Hypselobarbus pulchellus is endemic to the peninsular rivers of India, mainly the Krishna, Godavari, Tungabhadra, Sita and Tunga. It once formed a major fishery of the Tungabhadra reservoir but has declined to the status of a critically endangered species. H. pulchellus is a bentho-pelagic species which inhabits the deeper part of large streams and rivers along the base of ghats. It is the only indigenous fish that consumes aquatic weeds and submerged grasses, and could play a role in controlling aquatic vegetation in reservoirs, tanks and irrigation canals. Capable of attaining 8 kg, H. pulchellus would make a welcome addition to pond culture practices of India, especially for composite fish culture. This article gives an overview of the breeding and seed production technologies developed by ICAR-CIFA for farm-bred and pond-raised H. pulchelllus.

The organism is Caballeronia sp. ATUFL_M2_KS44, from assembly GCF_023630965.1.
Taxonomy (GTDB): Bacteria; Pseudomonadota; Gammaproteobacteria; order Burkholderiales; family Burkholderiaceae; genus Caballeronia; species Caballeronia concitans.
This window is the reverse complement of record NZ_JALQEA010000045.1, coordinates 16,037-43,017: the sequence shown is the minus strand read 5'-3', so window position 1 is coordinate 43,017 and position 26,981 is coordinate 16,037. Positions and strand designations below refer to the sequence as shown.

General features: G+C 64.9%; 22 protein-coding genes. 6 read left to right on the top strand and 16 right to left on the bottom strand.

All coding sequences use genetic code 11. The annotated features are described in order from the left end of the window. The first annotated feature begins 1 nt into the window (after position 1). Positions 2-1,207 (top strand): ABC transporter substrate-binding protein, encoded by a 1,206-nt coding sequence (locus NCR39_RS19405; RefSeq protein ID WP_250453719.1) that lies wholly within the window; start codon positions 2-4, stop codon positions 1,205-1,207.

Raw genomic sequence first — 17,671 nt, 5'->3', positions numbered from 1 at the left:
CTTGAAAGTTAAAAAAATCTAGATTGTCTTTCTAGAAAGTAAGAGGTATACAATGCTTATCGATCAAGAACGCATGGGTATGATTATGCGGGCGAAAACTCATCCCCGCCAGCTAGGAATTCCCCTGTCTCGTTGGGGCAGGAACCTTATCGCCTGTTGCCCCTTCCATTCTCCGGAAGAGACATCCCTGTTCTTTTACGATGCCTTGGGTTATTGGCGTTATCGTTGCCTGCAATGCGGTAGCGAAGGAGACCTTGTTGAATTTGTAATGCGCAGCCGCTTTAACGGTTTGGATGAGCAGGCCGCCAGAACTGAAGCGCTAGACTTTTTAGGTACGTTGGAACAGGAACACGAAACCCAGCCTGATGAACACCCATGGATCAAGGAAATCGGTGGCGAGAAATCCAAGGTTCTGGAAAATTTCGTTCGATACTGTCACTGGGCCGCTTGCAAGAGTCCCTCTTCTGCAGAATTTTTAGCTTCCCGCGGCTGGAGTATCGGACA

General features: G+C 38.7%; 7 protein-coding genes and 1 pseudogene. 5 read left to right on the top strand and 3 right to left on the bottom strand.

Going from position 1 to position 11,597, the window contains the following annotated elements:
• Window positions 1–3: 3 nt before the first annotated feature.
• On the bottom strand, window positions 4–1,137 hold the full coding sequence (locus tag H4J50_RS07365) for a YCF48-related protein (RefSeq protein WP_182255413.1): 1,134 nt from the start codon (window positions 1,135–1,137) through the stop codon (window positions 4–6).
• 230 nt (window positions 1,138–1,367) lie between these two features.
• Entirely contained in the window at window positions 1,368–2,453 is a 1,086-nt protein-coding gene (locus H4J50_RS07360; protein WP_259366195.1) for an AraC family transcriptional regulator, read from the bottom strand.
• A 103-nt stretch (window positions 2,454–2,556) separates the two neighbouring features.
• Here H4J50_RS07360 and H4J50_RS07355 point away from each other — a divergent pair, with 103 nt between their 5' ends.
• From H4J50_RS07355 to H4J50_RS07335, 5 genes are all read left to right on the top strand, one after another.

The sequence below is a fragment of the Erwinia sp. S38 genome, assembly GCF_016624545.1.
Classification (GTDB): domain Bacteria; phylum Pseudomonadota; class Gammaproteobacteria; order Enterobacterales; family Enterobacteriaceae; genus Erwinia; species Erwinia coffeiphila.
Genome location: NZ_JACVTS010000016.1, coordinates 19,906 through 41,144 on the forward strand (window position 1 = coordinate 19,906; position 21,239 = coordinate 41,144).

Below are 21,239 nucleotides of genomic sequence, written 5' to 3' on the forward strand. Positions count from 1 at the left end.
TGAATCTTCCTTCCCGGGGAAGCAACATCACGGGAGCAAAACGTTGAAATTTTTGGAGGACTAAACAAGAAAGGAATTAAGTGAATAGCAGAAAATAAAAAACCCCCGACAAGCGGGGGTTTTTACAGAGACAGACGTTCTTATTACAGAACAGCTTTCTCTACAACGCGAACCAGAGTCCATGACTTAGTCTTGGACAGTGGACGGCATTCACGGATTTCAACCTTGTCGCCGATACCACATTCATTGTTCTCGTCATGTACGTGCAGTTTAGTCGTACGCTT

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Aquaculture Asia Magazine, October-December 2020

In this issue:

Framework for participatory linkage of marine ornamentals germplasm conservation to livelihoods: Is community aquaculture an inclusive option? Induced breeding of farm-bred and pond-raised critically endangered peninsular carp, Hypselobarbus pulchellus; A way forward for utilisation of aquatic genetic resources in Asia-Pacific: Synthesis from deliberations during the Regional Workshop on Underutilized Fish and Marine Genetic Resources and their Amelioration 2019; Cast nets: The dominant active fishing gear in the Kashmir Valley; Moyna model of major carp farming in Purba Medinipur District, West Bengal, India; NACA Newsletter.